Classic AOSD distinguishes between primary (base) and cross-cutting concerns. In an AOSD scenario, instead of generating a woven OO solution and defining rules for woven elements, adapted Zave & Jackson rules can be defined for each base module and aspects of a system, such as adapted Object-Z specification rules. The authors will formalise integrating base modules and aspects in OOAspectZ specifications without weaving by means of first-order logic predicates in their future work. Preconditions should be defined for the associated first-order logic predicates for each OOAspectZ specification schema and aspect-schema, because Zave, & Jackson have stated that as schemas are types, predicates for schemas are able to include references to previous and after schema. Therefore, for each schema advised by an aspect-schema, guards for correct interaction order must be included. For example, if an operation schema has previous aspect-schema A, the operation schema must indicate A as part of its preconditions; aspect-schema A is seen as a previous event. Regarding a formal definition of aspect-schemas, each presents the pointcut as its precondition. These ideas can be extended to after aspect-schema. Around aspect-schemas behave like before aspect-schemas whose next state is the attended schemas for an action to proceed, or the following schema for the attended one, when there is no action to proceed.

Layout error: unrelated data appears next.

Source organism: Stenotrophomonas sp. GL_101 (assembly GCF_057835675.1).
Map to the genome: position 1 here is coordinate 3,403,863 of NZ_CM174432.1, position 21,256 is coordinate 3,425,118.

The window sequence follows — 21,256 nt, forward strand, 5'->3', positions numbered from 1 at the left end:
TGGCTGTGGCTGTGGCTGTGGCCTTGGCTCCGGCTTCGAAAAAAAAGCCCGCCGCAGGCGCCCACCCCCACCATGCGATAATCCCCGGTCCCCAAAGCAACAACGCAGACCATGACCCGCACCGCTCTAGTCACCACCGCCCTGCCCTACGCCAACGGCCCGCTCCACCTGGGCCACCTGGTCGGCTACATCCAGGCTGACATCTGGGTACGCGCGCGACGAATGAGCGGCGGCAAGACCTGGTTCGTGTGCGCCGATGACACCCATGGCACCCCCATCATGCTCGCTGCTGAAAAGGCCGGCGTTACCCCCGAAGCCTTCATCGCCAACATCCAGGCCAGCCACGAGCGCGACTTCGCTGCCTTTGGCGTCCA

Regarding a complete aspect-schema definition, considering aspect-schemas for setting and obtaining the value of attributes of a class instance, integrating aspect-schemas with traditional Object-Z schemas and defining associated first-order logic predicates for this kind of aspect-schema constitute future research work into OOAspectZ.

Even though AOSD allows separating concerns, there are situations in which applying the obliviousness principle generates complex situations thereby restricting complete modularisation. Even though Sullivan et al., (2005) defined obliviousness for designing base elements without worrying about aspect functionality, base elements avoid cross-cutting concerns; Sullivan, Griswold, Song & Cai (2005) have mentioned a few common complex situations for AO programmers:

  • 'Private join points' for a tight link between base and aspects code (in such situation, changes in base code can imply no more join points for the aspect's action);
  • 'State-point separation' for aspects in a defined module reacting for the initialisation of defined variables when those variables are initialised in different modules;
  • 'Inaccessible join points' for switching and nested conditional statements which do not allow a join point to be accessible; and
  • 'Quantification failure' for a non-updated pointcut, although there are changes in the base code.

As Sullivan, Griswold, Song & Cai (2005) indicated, since obliviousness is an AOP principle, there are situations in which more attention should be paid to the specific abstract state and behaviour of the application and not just on concrete event execution. Thus, more attention should be paid to software lifecycle design phases.

The authors of this article faced an additional AOSD issue regarding aspect definitions for instances of aggregated classes, instances of classes in an aggregation or composition association. Aspects advise aggregated instances having access to their attributes in such situations and attributes of the class to which instances are the whole. For example, if class A consists of sets of class B and C objects, one set for each class, and aspects advise instances of B, thus aspects can also update a set of elements in C. The authors called such situation 'total access for aggregated instances'.